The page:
The Finish Line
Saw an interesting TV commercial about retirement recently. A man encountered his future self on a plane, offering him a brief glimpse ahead, into his future, a fortuitous peek down that road, you know the one, the road that makes us wonder where in hell it goes. In my case, those last five words may prove telling.
The future guy told the present guy that retirement “isn’t the finish line”. Anyone who has thought about retirement probably realizes this, but I’d never heard it said so succinctly before. It resonated.
In what is a natural extrapolation for me, it suddenly crystallized in my martini-addled brain; what is the finish line? Death? The finality of dying is limiting, and would end the discussion now. We’ll assume there are intermittent stops along the way.
So, what about reincarnation? Best described as the concept where the soul or spirit, after the death of the body, is believed to return to live in a new human body (yeah, I know plants and animals are also included, but clearly a step down). The concept of believing, of relying on faith as an intellectual premise, I tend to embrace about as much as I would an irritated wolf guarding a wild boar carcass. But this is where I might be accused of being contradictory (akin to getting accused of being human). I don’t, make that won’t, believe in God. However, I want to believe that reincarnation is indeed a reality. I like the injection of hope into the human experience. The idea that there could be something beyond the sunset, something other than the vague, abstract, almost insipid concepts of heaven and hell. To return to life. Making death merely a continuing step in the metamorphosis of life, not an ending.
There is a lot to like about reincarnation. The chance for a do-over. Some (many?) of us will approach death with more regrets than accomplishments, with a sense of unfinished business. Wouldn’t it be nice to be faced with death knowing you may get the opportunity to live a better life, be a better person, to right some wrongs? Would sure make that flat-lining monitor a lot less scary as the final breaths are taken.
My only trepidation with reincarnation is an obvious one. What if I come back, for example, as a crack baby in South Central Los Angeles, where the odds of a remotely normal or healthy life are long? No matter how many lives we may live, the risk factor is as much a part of the human condition as breathing. It can all end at any moment. Nobody has promised anyone the next minute, let alone the next life. The chance of being reincarnated merely ratchets up the risk factor. Kind of like doubling down in Black Jack. It’s a gamble.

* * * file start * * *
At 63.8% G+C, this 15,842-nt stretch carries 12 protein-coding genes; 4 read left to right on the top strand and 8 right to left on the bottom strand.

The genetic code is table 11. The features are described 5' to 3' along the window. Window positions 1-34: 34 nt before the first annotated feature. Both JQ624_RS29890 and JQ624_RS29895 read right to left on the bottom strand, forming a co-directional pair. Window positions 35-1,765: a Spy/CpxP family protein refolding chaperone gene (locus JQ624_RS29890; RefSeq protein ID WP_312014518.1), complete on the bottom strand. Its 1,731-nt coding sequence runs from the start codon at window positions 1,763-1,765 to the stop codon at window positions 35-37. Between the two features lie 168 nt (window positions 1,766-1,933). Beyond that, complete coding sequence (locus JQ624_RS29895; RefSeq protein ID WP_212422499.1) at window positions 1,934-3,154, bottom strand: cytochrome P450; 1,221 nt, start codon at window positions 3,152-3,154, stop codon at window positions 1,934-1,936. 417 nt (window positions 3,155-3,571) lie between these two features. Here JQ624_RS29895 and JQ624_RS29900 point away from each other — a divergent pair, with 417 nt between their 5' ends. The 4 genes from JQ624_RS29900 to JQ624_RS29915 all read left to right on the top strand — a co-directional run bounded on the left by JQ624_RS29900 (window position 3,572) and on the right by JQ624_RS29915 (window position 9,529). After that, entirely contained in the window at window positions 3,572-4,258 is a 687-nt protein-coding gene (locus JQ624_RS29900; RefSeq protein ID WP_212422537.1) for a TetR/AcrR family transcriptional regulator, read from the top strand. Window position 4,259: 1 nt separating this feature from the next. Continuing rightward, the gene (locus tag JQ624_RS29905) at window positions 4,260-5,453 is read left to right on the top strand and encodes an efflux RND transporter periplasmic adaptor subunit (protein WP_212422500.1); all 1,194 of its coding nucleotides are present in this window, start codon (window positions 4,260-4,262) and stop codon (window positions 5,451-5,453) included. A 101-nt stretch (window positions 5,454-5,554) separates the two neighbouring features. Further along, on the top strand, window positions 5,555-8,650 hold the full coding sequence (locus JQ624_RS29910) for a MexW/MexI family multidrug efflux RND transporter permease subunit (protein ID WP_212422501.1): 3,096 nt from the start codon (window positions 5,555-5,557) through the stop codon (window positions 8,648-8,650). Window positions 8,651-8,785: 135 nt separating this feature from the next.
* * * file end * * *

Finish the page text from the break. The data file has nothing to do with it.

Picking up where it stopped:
Ultimately, we lacked control over choosing our current life, did we not? Choice was not part of the birth transaction. Never has been. Cruel? Sure. Fiercely ironic? Absolutely. But also indisputable. Choice is what you have AFTER you are dealt your cards. And we won’t even get into who the dealer may be. We’ll tackle one of life’s mysteries at a time.
The current life-vacuum we inhabit is what we made of it. Life is not, nor has it ever been, a level playing field. The quicker we discard the idea, the hope, the longing for fairness in life, the more we can get down to the brass tacks of living it. Idealism is a wonderfully abstract concept, even an admirable intellectual premise from which to live, but it’s also a breeding ground for disappointment. Fairness in the world takes a beating every minute, and in every direction you turn your gaze. Keep it as a cozy, Utopian dream, but don’t ever anticipate its existence or reliability.
The fear of my soul coming back in the “wrong” human body, destined to live the “wrong’ life, is a real one. My guess is that to believe in reincarnation, you simply are forced to accept that possibility. Come what may.
Maybe there simply is no finish line. Ever.
I’m still in.